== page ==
In Middletown in September, Gov. Dannel Malloy and Lt. Gov. Nancy Wyman flank Mary Canty, the sister of Michael Canty, who died in the twin tower attacks in 2001. In 2014, the race for governor will be closely watched in Connecticut and across throughout the nation. At the top of the ticket, Gov. Dannel P. Malloy, who is expected to run for re-election, is facing a scrum of Republicans. Senate GOP leader John McKinney has announced he's running, and others considering a run include Danbury Mayor Mark Boughton, state Sen. Toni Boucher and the 2010 nominee, Tom Foley. The race will very likely be as close as the 2010 election, when Malloy needed a strong voter turnout in Bridgeport and New Haven to help him beat Foley by just 7,000 votes. In 2014 Republicans are expected to again challenge Malloy on taxes and the size of the state budget, and on Connecticut's business climate, which critics blast as one of the worst in the nation. Malloy, meanwhile, will point to long-term agreements he has made with state unions and the hundreds of millions of dollars he has invested in Jackson Labs, Bioscience Connecticut, the busway and other economic development initiatives designed to attract or retain new business to the state. Malloy will also likely emphasize that under his leadership the state has been able to eliminate projected spending deficits of hundreds of millions of dollars. On the national stage, all five Democrats representing Connecticut in the U.S. House of Representatives are expected to run for re-election in 2014. In the 5th District, Republican Mark Greenberg is running again in a race against U.S. Rep. Elizabeth Esty. In the 4th District, Republican Dan Debicella, who lost to U.S. Rep. Jim Himes in 2010, is also seeking a rematch in 2014.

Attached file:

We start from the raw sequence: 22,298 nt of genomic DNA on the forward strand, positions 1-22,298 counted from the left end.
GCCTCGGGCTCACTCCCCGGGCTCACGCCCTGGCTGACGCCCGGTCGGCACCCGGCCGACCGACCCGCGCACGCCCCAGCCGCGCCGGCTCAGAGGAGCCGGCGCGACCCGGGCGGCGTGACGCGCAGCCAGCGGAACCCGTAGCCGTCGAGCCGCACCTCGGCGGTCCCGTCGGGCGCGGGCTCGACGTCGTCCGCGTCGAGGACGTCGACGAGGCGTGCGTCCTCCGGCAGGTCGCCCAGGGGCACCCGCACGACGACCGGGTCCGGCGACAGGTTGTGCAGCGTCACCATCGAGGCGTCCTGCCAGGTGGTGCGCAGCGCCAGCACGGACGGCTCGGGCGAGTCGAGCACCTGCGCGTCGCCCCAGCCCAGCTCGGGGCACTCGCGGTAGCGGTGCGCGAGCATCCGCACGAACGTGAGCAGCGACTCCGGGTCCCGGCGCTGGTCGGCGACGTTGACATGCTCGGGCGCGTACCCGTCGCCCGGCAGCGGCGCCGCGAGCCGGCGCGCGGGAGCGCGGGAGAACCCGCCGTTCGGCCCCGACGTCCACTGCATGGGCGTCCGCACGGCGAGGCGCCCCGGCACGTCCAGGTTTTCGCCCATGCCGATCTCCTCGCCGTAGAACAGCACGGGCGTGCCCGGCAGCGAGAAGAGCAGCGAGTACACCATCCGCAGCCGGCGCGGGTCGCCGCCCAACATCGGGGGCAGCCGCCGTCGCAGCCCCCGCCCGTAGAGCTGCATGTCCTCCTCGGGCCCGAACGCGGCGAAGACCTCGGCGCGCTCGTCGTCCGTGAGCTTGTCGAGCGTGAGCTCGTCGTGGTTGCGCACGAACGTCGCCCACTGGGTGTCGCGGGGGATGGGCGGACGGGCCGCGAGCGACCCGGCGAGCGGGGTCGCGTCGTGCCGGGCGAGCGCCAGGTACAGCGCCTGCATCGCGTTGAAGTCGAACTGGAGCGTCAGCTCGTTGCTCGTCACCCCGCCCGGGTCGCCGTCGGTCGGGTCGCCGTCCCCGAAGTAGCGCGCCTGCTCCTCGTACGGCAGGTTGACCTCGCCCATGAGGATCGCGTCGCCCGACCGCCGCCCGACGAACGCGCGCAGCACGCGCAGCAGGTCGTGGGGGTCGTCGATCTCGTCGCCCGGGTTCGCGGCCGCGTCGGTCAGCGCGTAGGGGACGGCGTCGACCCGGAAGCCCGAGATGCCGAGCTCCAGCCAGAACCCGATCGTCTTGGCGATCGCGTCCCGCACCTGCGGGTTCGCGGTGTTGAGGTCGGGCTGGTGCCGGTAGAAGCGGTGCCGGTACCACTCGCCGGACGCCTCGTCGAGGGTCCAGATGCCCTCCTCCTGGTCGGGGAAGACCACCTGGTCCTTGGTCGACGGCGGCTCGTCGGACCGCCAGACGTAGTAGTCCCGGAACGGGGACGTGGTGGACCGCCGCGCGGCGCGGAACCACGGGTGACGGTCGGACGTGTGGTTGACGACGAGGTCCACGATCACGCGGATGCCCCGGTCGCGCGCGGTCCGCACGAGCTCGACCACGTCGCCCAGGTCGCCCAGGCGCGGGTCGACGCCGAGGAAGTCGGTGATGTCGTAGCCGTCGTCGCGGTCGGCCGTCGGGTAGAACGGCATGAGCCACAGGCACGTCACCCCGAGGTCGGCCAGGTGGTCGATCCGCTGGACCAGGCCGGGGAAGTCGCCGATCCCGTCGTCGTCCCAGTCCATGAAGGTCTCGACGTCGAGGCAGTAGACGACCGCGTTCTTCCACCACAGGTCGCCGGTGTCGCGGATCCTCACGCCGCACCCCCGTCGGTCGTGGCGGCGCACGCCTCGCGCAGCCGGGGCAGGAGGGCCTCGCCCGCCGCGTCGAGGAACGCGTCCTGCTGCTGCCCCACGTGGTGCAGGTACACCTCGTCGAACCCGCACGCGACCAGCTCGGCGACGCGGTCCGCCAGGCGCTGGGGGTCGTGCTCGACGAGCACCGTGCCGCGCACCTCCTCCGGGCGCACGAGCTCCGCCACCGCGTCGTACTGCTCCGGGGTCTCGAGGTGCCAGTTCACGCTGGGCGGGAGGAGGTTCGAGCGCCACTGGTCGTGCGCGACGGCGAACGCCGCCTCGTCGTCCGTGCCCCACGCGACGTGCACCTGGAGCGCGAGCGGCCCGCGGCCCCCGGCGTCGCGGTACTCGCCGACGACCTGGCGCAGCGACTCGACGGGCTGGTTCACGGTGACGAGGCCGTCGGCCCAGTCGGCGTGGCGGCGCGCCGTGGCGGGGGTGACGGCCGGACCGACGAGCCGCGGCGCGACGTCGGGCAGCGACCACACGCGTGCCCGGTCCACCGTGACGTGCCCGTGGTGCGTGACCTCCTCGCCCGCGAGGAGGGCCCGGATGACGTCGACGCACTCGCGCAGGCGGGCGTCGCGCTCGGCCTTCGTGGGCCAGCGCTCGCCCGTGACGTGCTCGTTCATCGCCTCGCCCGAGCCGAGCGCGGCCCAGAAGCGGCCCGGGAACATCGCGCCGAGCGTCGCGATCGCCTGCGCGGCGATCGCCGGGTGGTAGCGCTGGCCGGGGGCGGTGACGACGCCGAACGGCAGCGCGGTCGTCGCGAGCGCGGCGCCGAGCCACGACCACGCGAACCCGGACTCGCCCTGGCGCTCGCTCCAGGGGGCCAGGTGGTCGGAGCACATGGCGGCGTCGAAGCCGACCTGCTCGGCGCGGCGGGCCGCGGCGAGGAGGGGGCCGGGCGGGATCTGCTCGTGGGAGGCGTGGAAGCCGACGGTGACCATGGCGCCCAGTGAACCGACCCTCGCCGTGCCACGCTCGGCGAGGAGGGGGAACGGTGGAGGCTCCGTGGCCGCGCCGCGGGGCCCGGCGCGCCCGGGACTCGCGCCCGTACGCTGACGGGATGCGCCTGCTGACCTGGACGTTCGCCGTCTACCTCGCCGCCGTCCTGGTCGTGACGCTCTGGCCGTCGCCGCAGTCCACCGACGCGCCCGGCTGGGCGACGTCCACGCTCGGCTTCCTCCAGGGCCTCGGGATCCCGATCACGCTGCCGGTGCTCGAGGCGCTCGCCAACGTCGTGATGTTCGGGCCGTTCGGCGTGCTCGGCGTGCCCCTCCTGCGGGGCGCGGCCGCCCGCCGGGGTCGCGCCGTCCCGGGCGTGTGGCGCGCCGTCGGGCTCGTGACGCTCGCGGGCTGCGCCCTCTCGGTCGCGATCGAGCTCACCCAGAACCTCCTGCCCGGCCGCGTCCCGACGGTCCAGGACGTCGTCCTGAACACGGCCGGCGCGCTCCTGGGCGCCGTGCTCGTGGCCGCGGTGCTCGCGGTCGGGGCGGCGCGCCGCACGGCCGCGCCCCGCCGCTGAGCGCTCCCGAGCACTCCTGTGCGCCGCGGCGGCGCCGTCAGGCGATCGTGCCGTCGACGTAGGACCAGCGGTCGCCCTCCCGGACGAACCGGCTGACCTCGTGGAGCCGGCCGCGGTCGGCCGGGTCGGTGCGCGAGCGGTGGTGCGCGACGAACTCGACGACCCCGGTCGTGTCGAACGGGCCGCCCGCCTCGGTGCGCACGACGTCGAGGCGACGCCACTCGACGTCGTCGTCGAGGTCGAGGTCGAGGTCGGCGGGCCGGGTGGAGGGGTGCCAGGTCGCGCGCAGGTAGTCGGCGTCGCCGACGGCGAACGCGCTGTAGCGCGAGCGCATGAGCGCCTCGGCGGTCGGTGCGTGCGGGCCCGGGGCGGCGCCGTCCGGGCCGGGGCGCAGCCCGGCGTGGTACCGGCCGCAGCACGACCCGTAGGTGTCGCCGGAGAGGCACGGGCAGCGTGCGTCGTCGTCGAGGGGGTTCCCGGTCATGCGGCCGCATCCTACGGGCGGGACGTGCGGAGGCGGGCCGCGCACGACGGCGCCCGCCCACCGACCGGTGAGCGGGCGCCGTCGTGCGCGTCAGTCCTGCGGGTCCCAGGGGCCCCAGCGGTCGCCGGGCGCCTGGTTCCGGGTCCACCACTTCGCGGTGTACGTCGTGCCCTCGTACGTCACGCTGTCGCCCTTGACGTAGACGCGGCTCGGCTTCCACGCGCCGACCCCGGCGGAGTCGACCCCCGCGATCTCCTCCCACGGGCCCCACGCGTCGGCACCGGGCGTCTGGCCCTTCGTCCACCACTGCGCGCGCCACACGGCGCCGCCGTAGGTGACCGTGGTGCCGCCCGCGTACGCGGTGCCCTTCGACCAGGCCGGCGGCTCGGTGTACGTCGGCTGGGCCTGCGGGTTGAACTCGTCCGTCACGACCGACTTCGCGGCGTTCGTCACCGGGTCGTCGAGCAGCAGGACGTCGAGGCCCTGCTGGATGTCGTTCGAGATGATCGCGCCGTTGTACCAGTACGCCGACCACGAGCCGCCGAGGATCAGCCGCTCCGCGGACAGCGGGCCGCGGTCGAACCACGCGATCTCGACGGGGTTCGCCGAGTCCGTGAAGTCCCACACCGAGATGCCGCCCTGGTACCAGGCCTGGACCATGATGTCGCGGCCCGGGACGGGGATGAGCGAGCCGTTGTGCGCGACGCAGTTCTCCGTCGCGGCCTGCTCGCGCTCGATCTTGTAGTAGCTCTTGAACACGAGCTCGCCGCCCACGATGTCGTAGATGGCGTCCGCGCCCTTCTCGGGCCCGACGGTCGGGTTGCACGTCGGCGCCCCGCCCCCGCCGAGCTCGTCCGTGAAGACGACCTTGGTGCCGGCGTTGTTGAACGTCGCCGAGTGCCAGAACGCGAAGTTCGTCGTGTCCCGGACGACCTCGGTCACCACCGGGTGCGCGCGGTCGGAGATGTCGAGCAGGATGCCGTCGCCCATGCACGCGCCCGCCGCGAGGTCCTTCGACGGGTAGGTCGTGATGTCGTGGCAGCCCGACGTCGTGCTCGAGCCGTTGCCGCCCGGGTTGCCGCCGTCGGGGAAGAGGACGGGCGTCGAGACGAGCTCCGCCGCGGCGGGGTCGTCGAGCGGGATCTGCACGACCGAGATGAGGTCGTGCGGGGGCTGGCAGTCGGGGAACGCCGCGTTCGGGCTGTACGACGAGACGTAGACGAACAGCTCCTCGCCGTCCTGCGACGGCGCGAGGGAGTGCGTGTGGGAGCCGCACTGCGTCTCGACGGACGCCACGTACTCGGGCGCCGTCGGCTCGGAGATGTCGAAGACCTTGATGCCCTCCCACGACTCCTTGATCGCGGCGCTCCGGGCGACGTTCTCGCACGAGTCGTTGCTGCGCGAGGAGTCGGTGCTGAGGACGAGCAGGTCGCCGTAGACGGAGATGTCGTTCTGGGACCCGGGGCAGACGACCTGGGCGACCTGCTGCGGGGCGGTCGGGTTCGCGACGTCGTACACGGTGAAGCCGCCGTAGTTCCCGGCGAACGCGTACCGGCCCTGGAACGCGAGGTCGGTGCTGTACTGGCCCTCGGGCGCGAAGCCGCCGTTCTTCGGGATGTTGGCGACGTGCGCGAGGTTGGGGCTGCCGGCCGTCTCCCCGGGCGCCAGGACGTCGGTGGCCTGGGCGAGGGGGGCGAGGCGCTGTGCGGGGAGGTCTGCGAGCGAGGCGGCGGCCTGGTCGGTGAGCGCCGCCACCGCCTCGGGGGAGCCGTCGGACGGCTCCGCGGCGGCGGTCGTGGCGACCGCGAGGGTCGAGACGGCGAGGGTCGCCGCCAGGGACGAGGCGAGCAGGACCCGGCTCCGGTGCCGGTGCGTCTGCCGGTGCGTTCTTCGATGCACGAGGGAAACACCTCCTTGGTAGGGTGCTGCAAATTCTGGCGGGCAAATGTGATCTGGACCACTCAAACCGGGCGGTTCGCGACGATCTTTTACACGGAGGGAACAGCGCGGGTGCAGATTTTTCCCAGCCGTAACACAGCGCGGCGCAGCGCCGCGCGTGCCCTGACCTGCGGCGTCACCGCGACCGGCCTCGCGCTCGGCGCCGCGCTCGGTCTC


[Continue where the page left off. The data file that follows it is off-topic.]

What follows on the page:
Patrick Raycraft, Patrick Raycraft